Time out: Alabama judge delays trial for college football
Attorneys in Alabama convince a judge to delay the trial of civil case so fans of Crimson Tide football can attend the BCS National Championship Game in California.
Every good Southerner knows there are only two religions in Alabama – football and football. This week, a new maxim emerged: When it comes to the state judicial system, there’s a lot of crimson hiding beneath those billowing black robes.
Energen’s defense attorneys want to attend the showdown between the University of Alabama and University of Texas at Austin, scheduled for Jan. 7 at the Rose Bowl. If Alabama wins, it will be the first time in 17 years that they’ve claimed the Bowl Championship Series national title, considered by many to be the apogee of college football achievement.
“Such an event only comes infrequently during a person’s lifetime and is an achievement of such a magnitude that all involved in this litigation should want everyone to fully participate in this achievement,” writes Jon Terry, attorney for Energen, in his nine-point motion for a delay.
After all, who could have anticipated the Alabama Crimson Tide’s 32-13 romp over top-ranked University of Florida, the 2008 national champion, on Dec. 5? The shock even got to unflappable Gator quarterback and demigod Tim Tebow, who was spotted on the sidelines in tears as Alabama cavorted in the end zone.
Attorneys for plaintiff Mark Traywick aren’t as supportive. In the suit, Mr. Traywick seeks damages for the March 2004 death of his mother, Irene Traywick, whose car exploded when she struck a gas meter and power box.
“Some things are more important than football,” Birmingham attorney Rip Andrews writes in his counter-response. “Plaintiffs' counsel would respectfully argue that Mr. Traywick's right to his long-awaited day in court fits squarely within that category."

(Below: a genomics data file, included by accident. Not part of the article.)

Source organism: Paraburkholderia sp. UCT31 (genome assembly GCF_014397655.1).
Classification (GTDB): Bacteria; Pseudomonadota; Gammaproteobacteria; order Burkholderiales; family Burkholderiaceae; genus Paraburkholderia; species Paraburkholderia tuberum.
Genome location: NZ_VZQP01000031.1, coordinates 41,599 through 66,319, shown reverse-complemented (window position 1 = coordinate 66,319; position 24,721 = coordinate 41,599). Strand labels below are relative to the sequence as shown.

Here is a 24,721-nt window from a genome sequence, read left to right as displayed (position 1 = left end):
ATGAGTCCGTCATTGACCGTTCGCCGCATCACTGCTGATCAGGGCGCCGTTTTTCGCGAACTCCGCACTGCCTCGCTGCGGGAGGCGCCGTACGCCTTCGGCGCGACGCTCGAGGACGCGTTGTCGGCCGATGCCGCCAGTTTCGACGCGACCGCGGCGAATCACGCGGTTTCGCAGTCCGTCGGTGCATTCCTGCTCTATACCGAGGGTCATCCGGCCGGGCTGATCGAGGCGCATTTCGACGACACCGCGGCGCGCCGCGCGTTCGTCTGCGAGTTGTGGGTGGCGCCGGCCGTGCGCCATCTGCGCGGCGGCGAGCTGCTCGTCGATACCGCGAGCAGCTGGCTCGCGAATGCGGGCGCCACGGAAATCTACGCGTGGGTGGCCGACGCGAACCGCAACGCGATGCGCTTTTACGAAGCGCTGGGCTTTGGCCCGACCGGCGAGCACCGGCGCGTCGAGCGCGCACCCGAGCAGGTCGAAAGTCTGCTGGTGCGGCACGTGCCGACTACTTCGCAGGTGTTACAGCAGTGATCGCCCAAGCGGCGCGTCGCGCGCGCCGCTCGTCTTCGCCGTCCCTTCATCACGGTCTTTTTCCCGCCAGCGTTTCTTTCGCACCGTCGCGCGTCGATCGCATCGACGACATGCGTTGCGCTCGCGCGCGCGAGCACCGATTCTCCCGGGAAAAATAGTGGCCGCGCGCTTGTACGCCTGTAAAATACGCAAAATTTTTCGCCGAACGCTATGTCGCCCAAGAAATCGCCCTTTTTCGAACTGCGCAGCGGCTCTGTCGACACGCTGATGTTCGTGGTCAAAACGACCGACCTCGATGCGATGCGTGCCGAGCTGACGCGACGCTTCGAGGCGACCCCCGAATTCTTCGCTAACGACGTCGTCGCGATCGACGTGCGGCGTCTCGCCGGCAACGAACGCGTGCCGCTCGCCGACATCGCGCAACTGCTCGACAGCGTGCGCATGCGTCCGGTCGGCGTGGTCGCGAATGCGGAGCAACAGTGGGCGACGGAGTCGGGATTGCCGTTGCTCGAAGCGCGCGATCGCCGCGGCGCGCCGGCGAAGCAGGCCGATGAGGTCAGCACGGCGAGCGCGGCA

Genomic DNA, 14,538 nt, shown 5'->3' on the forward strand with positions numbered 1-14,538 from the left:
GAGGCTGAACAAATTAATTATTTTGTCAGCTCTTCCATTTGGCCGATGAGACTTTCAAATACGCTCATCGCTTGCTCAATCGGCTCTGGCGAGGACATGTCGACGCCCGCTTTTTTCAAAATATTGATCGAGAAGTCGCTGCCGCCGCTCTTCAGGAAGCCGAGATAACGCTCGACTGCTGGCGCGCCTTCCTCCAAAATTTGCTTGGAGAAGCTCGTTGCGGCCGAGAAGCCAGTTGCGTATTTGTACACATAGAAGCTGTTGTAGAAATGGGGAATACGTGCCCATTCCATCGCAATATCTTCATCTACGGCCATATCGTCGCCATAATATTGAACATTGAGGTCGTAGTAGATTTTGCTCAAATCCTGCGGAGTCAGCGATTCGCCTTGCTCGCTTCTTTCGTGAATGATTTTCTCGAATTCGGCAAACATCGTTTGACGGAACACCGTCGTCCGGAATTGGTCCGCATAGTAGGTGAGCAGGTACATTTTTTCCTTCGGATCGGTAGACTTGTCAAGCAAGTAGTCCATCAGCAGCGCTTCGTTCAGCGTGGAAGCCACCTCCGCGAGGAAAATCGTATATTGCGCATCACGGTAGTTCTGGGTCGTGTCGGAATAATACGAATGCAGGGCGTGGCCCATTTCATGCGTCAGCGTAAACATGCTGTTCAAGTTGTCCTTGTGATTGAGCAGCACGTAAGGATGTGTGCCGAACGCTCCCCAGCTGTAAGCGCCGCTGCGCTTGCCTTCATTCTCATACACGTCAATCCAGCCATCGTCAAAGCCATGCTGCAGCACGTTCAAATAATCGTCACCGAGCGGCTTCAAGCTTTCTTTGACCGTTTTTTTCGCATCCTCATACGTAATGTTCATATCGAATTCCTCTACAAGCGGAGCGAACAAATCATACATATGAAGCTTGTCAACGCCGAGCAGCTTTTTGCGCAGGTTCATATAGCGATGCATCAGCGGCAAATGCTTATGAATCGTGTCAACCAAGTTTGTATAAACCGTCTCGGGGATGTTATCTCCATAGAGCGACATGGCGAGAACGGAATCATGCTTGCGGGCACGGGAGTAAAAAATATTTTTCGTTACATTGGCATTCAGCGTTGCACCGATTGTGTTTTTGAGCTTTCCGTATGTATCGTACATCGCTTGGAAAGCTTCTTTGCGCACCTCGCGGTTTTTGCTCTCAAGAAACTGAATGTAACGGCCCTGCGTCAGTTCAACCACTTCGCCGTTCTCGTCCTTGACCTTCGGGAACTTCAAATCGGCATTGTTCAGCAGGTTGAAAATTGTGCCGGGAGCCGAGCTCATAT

Energen’s Mr. Terry has a different take. Point six of his motion to delay suggests that Traywick and counsel are fans of Alabama’s nemesis, Auburn University.
“The reply has been that they are for the other great team in this State [sic] who did not make the playoffs,” Terry writes.
Judge King told The Birmingham News he granted the motion because, as an Auburn alumnus, he didn't want people to accuse him of pigskin partisanship.
Legal delays are common, but this may be the first time a football game has pre-empted a trial, says Scott Vowell, presiding judge of the 10th Judicial Circuit for Jefferson County in Alabama. Of course, he’s heard a myriad of other excuses over the years. Funerals. Illnesses. The dog ate my briefcase. The best was the time an attorney asked for a delay so he could join an evangelical rock band and a troupe of Russian ballerinas on a tour of England.
“I had to grant his motion because he was just so innovative,” Mr. Vowell said in a phone interview Thursday afternoon. “When they’re that outrageous, they’re probably true.”
Judges like honesty. Some also like football.
But there’s also something else at play here – regional pride. For all the progress that remains to be made in the South, football is an area where Alabama excels. It’s nice to be first in something, Vowell says. It’s even better when it’s served with a side of championship ring bling.
In this case the judge’s verdict is final: Sports take precedence.